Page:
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There are compelling investment, market, geopolitical and cultural themes driving the growing demand by individuals, families and their advisors for tax-compliant international banking, risk management, asset protection and diversification strategies. At the same time, developing and executing a comprehensive international strategy can often be challenging and unfamiliar for most.

First and foremost with respect to international banking, compliance is paramount for U.S. persons. When establishing an international bank account it is necessary to provide a tax identification number to the bank and report all taxable events with respect to the account. It also necessary to report the existence of the bank account to the U.S. Treasury Department. There is no room for error when it comes to compliance.

You might agree that the optimal way to manage risk is through diversification. Compliant international banking provides for the ability to diversify and manage risk on several fronts.

1. Geographic Diversification – Owning a portfolio of real estate with all the properties on the same street in the same town is perhaps less than prudent. The same can be said for your banking relationships all being based in one country.

2. Jurisdictional Diversification – The extraordinary explosion in civil litigation is creating growing unmanageable domestic risks to families and individuals. While some risks are obvious, others you may have never contemplated.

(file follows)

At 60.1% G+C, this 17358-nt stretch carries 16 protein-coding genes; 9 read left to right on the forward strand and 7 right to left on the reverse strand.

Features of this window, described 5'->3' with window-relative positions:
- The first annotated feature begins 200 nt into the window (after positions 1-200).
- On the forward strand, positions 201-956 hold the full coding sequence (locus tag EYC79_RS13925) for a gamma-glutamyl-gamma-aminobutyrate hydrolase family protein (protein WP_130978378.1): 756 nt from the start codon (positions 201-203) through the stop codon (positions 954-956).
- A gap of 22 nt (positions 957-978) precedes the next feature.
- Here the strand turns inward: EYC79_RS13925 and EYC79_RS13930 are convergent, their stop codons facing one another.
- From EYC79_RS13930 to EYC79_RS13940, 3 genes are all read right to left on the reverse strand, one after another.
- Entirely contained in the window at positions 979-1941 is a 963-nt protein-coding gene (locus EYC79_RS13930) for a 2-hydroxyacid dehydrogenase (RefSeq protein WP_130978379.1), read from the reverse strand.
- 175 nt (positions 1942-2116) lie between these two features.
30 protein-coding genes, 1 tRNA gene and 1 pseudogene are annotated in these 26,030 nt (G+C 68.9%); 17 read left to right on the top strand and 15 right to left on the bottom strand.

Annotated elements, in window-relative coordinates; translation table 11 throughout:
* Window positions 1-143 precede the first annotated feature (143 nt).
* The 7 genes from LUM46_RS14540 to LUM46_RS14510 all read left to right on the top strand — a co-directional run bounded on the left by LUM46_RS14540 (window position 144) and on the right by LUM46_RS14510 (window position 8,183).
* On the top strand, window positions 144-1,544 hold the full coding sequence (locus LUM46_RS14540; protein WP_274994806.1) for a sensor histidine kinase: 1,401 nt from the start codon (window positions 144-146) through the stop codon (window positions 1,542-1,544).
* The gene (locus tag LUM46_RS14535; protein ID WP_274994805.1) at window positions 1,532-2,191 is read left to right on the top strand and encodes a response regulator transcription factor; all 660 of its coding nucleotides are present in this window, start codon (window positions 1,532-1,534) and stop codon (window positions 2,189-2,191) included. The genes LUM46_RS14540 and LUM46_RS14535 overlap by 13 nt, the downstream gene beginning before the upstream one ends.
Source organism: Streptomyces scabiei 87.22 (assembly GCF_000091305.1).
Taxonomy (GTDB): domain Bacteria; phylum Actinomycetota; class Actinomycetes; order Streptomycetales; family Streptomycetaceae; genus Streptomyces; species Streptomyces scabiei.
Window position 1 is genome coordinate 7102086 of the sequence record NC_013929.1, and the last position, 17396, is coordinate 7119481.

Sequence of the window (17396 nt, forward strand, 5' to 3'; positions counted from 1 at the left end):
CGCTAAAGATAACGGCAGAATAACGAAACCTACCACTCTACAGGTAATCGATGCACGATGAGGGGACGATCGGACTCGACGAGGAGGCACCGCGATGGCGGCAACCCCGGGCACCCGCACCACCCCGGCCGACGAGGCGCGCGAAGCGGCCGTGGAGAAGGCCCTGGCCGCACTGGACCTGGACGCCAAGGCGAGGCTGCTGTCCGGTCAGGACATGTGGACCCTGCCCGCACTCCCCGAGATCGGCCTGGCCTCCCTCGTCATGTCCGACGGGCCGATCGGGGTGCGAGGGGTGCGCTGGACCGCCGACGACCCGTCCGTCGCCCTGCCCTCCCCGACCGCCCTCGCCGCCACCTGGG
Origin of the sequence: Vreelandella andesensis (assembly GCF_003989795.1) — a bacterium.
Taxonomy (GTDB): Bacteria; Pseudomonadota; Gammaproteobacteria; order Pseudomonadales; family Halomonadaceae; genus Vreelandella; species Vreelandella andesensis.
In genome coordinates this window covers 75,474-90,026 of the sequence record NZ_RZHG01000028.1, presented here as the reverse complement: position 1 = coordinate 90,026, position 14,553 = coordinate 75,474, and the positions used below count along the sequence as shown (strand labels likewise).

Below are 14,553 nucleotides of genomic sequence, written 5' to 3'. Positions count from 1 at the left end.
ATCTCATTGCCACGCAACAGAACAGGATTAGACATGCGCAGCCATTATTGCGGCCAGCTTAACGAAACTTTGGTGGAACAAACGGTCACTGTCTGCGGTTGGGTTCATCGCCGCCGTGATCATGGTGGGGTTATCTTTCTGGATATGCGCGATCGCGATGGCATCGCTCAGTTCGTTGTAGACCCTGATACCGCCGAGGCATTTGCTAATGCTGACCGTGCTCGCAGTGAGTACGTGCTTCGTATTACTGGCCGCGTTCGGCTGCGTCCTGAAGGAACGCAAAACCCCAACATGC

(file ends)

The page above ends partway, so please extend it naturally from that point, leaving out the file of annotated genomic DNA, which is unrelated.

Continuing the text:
3. Asset Class Diversification – A strategy that aims to balance risk and reward by apportioning your assets according to your unique goals, risk tolerance and time horizon. Meeting your goals may not be entirely possible with all your assets held in the U.S. or one country.

4. Currency Diversification – Using more than one currency as a risk management tool. Exposure to more than one currency can entail less exchange rate risk than if all your assets were held in a in a single currency (e.g. U.S. Dollar). Currency diversification can preserve your long term purchasing power as the global economy continues to grow and change.

5. Institutional Diversification – Holding all of your assets in one financial institution lends itself to greater risk. Some of the largest financial institutions in the world have gone bankrupt in recent years (e.g. Bank of New England, Washington Mutual, IndyMac, Lehman Brothers and Bear Stearns). While others were forced to receive or required billions of dollars in government or tax payer money (e.g. J.P. Morgan Chase, Bank of America, Goldman Sachs, Morgan Stanley and AIG). Remember AIG was AAA rated the day before it was insolvent. At the end of the day you too may conclude that, “The Emperor Has No Clothes.”